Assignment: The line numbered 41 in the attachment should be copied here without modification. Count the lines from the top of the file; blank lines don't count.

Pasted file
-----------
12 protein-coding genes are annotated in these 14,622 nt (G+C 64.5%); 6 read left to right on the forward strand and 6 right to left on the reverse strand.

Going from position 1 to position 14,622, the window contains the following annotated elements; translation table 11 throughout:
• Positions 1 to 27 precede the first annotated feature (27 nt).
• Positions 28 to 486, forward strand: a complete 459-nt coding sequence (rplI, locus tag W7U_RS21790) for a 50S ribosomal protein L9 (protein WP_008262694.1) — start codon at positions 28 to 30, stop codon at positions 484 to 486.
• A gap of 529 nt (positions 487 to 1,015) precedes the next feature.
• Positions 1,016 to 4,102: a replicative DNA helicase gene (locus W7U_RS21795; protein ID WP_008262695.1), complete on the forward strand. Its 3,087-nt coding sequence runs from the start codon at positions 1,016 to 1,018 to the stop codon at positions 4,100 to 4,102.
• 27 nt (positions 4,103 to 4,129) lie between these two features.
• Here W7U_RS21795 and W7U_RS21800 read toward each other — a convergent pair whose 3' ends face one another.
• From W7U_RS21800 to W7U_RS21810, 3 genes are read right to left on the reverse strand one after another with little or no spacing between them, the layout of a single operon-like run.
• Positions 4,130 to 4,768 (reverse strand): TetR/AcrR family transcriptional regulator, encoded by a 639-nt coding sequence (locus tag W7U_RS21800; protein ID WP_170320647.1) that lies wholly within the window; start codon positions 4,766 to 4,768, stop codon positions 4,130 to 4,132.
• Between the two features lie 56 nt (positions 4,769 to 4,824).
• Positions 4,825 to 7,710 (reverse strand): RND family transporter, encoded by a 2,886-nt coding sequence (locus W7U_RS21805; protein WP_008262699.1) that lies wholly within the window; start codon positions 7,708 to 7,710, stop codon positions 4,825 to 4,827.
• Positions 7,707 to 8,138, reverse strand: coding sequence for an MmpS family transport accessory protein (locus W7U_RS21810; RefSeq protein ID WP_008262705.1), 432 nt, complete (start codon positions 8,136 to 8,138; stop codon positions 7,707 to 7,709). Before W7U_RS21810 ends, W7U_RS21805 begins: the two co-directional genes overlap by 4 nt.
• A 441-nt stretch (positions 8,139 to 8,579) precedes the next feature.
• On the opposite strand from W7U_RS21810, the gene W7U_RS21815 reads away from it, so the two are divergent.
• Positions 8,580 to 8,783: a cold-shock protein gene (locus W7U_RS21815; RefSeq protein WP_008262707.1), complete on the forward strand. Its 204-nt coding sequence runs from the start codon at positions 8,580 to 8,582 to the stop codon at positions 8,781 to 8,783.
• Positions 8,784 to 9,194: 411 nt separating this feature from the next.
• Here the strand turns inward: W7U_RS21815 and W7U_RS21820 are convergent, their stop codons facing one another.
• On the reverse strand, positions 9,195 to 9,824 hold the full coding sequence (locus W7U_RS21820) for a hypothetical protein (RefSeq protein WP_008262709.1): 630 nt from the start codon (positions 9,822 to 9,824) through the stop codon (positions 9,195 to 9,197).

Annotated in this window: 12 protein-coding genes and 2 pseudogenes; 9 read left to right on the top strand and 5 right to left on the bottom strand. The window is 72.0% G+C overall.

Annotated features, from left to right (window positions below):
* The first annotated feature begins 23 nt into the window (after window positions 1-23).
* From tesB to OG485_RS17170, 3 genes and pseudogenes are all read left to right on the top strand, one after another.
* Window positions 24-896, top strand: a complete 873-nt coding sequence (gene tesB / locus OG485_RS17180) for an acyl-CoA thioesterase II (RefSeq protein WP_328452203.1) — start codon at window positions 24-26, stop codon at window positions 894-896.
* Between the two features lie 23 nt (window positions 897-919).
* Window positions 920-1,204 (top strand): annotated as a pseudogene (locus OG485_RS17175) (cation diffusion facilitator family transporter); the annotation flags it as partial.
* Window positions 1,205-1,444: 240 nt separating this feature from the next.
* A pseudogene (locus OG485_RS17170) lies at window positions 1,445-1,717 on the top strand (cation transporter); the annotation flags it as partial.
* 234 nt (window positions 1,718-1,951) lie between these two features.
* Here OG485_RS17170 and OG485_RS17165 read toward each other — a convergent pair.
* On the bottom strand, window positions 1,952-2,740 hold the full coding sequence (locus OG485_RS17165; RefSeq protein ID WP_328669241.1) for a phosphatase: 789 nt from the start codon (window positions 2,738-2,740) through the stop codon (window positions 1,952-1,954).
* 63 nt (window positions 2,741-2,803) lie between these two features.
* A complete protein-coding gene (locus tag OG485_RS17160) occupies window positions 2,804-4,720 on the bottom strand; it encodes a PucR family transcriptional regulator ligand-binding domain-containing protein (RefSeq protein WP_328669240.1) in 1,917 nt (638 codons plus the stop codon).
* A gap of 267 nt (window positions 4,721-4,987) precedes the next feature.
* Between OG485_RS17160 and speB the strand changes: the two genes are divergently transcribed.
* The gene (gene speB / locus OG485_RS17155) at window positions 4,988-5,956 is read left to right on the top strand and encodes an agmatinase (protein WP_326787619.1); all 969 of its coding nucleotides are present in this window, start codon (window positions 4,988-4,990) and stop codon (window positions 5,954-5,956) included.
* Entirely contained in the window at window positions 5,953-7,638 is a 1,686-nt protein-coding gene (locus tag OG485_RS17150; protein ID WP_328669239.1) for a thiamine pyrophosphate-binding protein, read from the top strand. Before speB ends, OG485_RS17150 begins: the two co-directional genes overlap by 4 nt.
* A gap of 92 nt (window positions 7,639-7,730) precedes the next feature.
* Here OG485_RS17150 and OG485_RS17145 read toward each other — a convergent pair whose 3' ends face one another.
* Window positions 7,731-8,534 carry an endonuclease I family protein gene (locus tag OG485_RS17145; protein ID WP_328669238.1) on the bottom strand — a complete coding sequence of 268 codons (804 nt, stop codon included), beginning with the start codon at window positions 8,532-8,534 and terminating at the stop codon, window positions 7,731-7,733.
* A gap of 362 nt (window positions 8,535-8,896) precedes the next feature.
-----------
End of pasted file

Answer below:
* A gap of 362 nt (window positions 8,535-8,896) precedes the next feature.